Simplify Your Life & Feel Better When You’re Out Of Commission

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simplify your life

When you’re used to getting things done and being active, facing temporary illness or injury can be extremely upsetting. Although it’s tempting to tackle chores and do all the activities you love, it’s important to allow your body proper time to heal.

If you’re looking for ways to simplify your life and make your healing process a little easier to handle, this one’s for you!

Get Help With Your Routine Tasks

Things can quickly get stressful as your everyday chores and errands start piling up, so take advantage of special services instead of trying to do everything on your own. For example, you can shop for groceries online and have them delivered right to your door.

Nanny services can help you care for your kids and even drive them to and from music lessons, after-school soccer practices, or playdates. Also, consider hiring a housekeeper to keep your home tidy, take care of laundry, and maintain your yard.

Most homeowners spend about $100 to $200 for these house cleaning services, but costs can vary, and many cleaners offer discounts for recurring services; check out ImproveNet to find a reliable housekeeping service near you.

Set Boundaries With Friends & Family

Chances are, your friends and family will be stopping by to visit and calling to check up on you. Though they mean well, this can be very taxing on someone who is sick or injured. Sometimes, you’re just not up to entertain, so don’t feel guilty about setting some boundaries.

It’s okay to say “no visits” or “no calls” when you just need time to rest. Alternatively, Next Avenue recommends appointing a close friend or family member to field your calls, update people on your progress, and communicate your preferred visiting hours to everyone.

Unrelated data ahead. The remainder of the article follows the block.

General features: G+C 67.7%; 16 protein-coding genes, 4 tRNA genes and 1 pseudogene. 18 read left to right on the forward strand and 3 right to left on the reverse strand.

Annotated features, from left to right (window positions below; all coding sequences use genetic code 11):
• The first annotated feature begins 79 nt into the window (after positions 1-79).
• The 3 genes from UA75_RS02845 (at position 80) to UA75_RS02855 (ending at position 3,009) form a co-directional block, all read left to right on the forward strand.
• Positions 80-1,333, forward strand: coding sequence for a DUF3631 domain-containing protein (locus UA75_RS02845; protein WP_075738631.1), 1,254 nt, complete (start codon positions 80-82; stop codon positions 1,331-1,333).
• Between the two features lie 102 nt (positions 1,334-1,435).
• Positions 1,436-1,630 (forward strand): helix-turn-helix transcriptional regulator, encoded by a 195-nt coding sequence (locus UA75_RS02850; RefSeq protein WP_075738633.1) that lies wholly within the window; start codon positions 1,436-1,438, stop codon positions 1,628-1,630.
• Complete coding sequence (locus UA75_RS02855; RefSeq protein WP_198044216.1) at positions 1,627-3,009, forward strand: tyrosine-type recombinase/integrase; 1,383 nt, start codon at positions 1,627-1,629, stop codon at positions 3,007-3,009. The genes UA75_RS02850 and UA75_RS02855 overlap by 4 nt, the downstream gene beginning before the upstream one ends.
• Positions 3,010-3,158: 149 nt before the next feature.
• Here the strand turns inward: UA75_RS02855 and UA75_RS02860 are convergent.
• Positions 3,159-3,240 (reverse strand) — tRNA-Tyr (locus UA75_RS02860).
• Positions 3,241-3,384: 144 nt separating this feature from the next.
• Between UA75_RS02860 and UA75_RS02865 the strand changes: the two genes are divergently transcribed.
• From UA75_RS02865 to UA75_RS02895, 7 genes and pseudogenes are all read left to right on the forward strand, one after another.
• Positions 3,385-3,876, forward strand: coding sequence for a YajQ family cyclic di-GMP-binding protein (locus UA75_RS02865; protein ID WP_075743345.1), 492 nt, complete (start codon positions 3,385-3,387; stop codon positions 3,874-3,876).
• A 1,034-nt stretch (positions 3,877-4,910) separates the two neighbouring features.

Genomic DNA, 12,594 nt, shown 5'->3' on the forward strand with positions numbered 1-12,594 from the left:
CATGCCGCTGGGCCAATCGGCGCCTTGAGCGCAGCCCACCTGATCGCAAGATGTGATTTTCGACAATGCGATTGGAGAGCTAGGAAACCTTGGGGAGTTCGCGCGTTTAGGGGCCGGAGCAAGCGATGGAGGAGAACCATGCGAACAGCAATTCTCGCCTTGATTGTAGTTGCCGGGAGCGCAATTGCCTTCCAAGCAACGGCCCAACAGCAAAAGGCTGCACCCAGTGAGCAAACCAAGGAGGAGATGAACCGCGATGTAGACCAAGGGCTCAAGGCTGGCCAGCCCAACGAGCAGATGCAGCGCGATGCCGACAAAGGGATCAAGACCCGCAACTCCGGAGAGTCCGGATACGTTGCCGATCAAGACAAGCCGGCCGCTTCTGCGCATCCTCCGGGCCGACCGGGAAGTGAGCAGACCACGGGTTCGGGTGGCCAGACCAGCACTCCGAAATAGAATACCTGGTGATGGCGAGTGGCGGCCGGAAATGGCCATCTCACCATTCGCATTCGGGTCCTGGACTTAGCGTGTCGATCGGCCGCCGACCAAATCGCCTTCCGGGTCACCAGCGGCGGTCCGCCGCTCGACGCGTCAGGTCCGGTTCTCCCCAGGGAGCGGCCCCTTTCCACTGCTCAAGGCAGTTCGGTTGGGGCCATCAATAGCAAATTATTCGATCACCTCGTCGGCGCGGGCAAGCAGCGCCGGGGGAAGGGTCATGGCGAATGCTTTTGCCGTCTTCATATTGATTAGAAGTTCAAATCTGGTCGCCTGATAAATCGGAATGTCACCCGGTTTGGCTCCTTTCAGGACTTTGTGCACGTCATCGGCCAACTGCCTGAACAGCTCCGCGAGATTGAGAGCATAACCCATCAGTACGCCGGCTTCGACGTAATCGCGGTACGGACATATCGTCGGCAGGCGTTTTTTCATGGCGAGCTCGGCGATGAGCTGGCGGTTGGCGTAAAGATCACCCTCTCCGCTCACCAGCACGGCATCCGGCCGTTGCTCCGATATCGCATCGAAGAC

Pick Up A Sedentary Hobby

Whether you’re completely bedridden or simply unable to enjoy the physical activities that you love, try to find new hobbies to fill your time. According to CBHS, hobbies can improve your mental well-being, boost your mood, and give you a sense of purpose.

Some great sedentary hobbies to consider include learning an instrument, doing puzzles, and making art. If you can’t think of a hobby you’d like, try perusing online forums and community pages for unique ideas.

Learn How To Do Nothing

Learning how to do nothing is perhaps the most difficult part of recovering from an illness or injury. It’s important to remember that resting and allowing your body to heal is a form of productivity.

You’re not wasting time by resting. In fact, you’re helping your body heal faster so you can get back out there and enjoy your beloved activities sooner.

Slow down, swallow your pride, and accept people’s offers of assistance.

Once you acknowledge that you’re not wasting time but allowing your body to heal properly, you may find that boredom triggers creative ideas and sparks your interest in fun, new ways to spend your time.

Be Mindful Of Your Mental Health

Being immobilized can have a terrible impact on your mental health. If you’re not careful, depression or anxiety can creep up on you and become debilitating, zapping your motivation to heal while worsening pain and fatigue.

Find out what’s making you feel bad and do what you can to fix it. If you’re worried about gaining weight, try cutting out junk food and sticking to a healthy diet.

If you miss engaging in social activities, invite all of your friends over to play video games or have a movie marathon with you.

You can find much more information on living a holistic lifestyle in these free magazines and on our YouTube channel.

If you’re unable to exercise, find another outlet for stress, such as meditation, journaling, or talking to a therapist.

Your illness or injury may even allow you to learn some things about yourself, such as your ability to let go of your ego and allow others to care for you, or your ability to cope with frustration and pain.

Remember, this won’t last forever! Instead of focusing on how you feel right now, think about all the wonderful things you want to do when you’re better.

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